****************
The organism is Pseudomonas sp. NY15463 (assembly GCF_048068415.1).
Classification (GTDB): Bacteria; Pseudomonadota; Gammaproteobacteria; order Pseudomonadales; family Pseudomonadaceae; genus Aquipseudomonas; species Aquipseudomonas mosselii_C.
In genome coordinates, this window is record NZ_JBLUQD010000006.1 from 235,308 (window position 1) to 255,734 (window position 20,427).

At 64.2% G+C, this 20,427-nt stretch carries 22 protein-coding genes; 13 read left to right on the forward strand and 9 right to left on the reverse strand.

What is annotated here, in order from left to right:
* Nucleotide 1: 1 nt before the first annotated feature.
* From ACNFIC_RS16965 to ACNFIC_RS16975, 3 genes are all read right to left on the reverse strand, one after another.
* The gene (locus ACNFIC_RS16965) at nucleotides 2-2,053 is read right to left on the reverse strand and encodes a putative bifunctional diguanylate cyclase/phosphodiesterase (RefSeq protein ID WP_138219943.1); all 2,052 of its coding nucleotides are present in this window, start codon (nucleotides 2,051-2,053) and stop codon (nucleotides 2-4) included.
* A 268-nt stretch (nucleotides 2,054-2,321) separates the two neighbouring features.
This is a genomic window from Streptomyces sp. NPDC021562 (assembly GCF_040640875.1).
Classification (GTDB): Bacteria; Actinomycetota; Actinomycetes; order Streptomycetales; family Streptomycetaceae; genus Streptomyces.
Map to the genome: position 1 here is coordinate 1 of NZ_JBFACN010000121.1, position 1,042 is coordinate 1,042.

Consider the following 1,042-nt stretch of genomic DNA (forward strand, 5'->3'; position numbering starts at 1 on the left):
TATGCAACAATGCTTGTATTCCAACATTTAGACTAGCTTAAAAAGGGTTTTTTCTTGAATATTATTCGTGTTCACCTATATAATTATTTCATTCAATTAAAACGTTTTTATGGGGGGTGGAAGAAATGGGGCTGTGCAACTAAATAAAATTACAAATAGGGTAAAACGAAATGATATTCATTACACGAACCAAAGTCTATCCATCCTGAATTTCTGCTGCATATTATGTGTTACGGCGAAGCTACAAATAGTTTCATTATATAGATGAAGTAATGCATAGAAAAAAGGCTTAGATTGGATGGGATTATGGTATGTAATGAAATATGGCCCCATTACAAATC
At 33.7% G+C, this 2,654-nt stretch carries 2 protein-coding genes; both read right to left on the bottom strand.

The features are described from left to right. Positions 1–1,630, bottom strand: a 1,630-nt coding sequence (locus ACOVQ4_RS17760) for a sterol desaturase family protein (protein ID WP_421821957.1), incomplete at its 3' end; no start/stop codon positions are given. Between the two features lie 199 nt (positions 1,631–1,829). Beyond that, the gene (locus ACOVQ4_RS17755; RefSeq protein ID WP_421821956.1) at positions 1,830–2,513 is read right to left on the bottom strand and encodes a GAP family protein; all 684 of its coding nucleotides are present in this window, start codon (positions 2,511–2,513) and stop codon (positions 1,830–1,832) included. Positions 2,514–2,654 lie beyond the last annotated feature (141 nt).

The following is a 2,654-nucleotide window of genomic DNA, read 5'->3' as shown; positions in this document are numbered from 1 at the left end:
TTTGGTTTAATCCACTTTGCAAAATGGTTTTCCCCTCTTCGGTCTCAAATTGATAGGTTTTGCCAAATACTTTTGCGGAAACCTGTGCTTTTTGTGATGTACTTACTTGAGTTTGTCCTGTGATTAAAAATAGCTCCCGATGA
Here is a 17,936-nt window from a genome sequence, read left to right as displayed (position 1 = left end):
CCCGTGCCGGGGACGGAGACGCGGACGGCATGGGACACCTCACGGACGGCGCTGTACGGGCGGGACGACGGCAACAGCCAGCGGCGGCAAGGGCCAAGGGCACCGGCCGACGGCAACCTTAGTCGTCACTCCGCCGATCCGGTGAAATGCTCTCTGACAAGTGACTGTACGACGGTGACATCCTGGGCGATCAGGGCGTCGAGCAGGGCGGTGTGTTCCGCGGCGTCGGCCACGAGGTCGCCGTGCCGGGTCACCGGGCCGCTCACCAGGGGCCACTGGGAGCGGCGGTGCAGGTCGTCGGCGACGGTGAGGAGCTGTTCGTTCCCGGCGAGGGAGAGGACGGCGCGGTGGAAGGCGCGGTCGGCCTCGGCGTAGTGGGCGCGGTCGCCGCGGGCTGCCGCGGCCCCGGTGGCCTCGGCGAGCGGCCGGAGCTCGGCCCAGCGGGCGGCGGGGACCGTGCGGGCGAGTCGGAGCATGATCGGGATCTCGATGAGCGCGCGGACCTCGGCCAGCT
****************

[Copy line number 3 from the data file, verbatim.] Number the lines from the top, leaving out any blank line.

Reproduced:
In genome coordinates, this window is record NZ_JBLUQD010000006.1 from 235,308 (window position 1) to 255,734 (window position 20,427).